Hradec Králové: city where history meets modernity

Photo: Klára Stejskalová, Radio Prague International

Hradec Králové, which lies on the confluence of the Labe (Elbe) and Orlice rivers in north-east Bohemia, is one of the oldest and historically most significant Czech cities. For centuries, it was one of the dowry towns of Czech queens. At the turn of the 20th century, Hradec Králové was remodelled by the pioneering Czechoslovak architects Jan Kotěra and Josef Gočár, who turned it into a modern and progressive city, which became known as the Salon of the Republic.

The first written evidence of Hradec Hrálové comes from 1225, when the settlement of Hradec was mentioned in the deed of the Bohemian King Přemysl Otakar I. In 1306, Hradec became a dowry town ruled by Bohemian queens. Hence its name Hradec Králové, which literally means “the castle of the queen”, explains local tourist guide Lucie Nováková:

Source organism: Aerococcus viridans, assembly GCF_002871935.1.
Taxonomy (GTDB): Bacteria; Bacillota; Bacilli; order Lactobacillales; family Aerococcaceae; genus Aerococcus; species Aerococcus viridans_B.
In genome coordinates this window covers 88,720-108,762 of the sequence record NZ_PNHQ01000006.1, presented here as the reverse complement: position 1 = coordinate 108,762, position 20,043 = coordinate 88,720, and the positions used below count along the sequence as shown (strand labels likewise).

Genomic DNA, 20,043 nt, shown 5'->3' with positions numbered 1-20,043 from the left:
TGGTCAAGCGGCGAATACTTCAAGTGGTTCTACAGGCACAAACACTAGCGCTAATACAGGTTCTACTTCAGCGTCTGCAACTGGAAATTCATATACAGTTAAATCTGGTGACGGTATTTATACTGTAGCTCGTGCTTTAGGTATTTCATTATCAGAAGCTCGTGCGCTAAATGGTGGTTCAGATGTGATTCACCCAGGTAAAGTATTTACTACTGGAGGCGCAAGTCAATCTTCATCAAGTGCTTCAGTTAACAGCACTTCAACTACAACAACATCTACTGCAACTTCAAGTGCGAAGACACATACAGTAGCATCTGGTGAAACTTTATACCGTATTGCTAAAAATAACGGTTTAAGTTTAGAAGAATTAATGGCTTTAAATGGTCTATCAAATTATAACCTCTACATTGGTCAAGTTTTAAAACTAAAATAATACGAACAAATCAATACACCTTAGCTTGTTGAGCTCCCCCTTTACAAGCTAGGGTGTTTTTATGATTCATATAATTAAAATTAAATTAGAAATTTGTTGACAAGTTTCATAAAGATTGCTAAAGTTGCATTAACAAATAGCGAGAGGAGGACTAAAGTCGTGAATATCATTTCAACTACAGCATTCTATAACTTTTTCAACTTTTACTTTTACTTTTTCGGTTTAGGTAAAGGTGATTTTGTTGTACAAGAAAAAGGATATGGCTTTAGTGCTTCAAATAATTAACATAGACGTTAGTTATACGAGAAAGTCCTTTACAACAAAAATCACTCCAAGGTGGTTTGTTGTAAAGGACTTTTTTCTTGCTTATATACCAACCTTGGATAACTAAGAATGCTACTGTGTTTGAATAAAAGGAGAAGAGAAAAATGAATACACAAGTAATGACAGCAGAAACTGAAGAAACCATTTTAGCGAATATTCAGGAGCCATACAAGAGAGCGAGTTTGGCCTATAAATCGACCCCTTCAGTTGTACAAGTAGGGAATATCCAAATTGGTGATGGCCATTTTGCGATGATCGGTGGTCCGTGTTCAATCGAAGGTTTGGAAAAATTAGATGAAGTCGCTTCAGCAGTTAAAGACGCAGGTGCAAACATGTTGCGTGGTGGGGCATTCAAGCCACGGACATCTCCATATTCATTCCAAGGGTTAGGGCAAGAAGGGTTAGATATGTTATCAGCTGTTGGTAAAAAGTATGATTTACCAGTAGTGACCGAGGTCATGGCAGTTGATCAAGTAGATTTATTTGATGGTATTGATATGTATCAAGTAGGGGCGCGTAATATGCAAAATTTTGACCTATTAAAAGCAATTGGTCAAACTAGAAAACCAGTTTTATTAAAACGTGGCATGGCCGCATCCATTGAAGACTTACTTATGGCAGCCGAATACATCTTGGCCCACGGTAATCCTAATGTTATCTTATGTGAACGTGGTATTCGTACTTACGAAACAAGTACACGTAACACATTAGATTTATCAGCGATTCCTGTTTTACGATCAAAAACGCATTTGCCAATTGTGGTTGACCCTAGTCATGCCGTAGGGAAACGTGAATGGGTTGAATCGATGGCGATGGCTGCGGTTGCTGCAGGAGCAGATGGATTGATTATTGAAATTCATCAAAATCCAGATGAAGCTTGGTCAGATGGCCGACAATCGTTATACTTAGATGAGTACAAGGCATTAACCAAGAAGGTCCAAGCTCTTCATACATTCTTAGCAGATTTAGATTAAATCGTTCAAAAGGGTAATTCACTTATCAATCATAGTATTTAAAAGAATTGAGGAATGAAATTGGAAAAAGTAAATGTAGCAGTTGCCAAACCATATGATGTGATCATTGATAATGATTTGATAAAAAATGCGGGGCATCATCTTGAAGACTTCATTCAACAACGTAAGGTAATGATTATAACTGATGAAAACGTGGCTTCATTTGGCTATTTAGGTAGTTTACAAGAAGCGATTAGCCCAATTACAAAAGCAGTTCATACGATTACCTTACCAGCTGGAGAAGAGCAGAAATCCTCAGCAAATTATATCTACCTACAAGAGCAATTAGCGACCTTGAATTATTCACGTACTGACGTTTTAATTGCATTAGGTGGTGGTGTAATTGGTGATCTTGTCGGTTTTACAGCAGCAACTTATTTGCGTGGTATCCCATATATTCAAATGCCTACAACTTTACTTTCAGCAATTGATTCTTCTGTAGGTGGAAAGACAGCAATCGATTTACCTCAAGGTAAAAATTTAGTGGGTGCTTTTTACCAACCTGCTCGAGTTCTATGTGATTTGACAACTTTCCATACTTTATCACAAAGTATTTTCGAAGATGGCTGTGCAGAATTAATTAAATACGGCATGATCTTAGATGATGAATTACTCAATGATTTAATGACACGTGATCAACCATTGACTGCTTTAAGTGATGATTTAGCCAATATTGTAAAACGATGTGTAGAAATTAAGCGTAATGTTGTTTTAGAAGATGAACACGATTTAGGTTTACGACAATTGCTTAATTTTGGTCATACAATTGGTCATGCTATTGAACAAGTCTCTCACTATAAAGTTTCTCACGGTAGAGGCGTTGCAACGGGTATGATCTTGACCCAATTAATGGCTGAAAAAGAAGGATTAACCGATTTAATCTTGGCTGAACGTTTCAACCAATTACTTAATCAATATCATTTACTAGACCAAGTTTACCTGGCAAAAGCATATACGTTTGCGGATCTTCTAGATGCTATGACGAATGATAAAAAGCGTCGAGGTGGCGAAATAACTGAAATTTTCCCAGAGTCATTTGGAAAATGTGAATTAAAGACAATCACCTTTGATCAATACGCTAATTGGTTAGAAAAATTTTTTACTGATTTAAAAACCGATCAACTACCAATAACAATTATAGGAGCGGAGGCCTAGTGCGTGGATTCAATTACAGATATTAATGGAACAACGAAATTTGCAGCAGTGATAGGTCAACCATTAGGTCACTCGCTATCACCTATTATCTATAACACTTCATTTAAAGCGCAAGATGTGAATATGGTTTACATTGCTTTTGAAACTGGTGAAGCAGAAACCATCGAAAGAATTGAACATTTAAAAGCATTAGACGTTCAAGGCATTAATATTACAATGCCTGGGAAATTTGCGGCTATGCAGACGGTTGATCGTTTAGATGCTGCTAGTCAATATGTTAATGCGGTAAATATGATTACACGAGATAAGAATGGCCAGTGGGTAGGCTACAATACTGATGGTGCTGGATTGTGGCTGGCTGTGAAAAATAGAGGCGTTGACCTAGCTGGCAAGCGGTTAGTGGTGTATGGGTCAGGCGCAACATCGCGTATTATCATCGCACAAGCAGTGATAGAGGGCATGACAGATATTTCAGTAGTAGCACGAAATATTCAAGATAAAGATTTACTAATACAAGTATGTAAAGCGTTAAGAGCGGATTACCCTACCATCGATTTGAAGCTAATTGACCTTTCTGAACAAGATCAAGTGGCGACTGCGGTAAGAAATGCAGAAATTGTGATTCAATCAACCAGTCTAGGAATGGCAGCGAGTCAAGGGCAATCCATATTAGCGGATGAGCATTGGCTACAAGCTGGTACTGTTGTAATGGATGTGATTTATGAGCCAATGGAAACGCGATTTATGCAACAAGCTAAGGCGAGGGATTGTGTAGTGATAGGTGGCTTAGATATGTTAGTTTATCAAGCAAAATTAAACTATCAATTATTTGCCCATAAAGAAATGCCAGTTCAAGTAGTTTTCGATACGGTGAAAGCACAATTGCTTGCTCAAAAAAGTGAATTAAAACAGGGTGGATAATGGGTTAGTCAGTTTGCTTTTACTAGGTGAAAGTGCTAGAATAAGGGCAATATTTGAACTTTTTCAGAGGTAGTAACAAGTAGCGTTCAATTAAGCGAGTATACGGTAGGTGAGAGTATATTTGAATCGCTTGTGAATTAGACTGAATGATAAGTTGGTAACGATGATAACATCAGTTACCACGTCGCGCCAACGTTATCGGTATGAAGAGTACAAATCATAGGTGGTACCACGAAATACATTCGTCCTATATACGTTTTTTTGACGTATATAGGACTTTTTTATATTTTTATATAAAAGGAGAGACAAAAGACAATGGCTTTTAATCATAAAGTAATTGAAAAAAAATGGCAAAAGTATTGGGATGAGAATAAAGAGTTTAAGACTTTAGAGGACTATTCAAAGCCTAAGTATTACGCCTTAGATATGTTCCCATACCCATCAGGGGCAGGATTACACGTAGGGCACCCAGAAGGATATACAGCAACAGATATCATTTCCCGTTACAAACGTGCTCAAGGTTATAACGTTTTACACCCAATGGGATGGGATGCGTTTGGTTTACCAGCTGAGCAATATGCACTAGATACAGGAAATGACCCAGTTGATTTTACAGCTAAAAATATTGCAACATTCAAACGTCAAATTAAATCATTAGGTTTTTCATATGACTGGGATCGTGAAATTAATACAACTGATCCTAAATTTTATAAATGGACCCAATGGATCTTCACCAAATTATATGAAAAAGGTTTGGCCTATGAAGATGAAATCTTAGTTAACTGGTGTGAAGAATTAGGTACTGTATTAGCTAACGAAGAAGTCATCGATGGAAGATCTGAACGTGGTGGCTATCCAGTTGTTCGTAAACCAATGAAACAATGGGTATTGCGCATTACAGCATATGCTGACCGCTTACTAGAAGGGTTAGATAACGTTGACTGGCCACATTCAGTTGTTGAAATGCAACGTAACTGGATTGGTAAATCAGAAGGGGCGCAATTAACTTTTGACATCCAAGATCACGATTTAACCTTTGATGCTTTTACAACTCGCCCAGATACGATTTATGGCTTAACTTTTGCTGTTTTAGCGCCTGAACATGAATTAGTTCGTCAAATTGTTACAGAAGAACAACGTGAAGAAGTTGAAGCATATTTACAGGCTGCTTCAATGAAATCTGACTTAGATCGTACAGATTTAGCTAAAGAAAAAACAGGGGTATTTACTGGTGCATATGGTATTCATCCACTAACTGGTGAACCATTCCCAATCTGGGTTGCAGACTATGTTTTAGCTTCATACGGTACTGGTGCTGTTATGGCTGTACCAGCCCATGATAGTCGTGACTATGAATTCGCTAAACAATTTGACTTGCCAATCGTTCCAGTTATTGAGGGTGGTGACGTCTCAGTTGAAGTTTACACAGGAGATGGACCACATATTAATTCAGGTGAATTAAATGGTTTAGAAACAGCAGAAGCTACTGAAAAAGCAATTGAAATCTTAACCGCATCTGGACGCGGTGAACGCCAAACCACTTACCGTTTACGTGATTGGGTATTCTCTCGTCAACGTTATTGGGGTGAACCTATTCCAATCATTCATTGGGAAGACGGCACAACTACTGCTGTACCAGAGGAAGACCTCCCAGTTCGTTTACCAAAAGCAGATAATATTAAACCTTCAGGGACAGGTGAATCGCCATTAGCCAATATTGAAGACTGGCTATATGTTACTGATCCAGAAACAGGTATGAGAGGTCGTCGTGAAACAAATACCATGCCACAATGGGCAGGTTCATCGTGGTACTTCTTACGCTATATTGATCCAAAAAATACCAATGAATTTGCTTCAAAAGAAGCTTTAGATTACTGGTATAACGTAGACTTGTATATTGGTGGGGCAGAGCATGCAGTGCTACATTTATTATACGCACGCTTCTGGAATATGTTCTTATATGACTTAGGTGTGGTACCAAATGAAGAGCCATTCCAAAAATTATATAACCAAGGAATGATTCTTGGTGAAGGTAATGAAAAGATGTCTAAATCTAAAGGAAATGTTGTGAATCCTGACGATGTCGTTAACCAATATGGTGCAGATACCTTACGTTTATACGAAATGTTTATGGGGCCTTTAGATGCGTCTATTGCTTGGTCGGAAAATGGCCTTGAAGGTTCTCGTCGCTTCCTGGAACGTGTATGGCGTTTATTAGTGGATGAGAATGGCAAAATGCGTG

“The local royal castle was therefore home to queens, namely Elizabeth Richeza of Poland and later Elizabeth of Pomerania, the last wife of Charles IV. During the reign of George of Poděbrady, the town was one of the most important and beautiful Renaissance seats, but this happy period was brought to an end by frequent fires, plague epidemics and the Thirty Years’ War.”

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Authors: Ruth Fraňková, Zdeňka Kuchyňová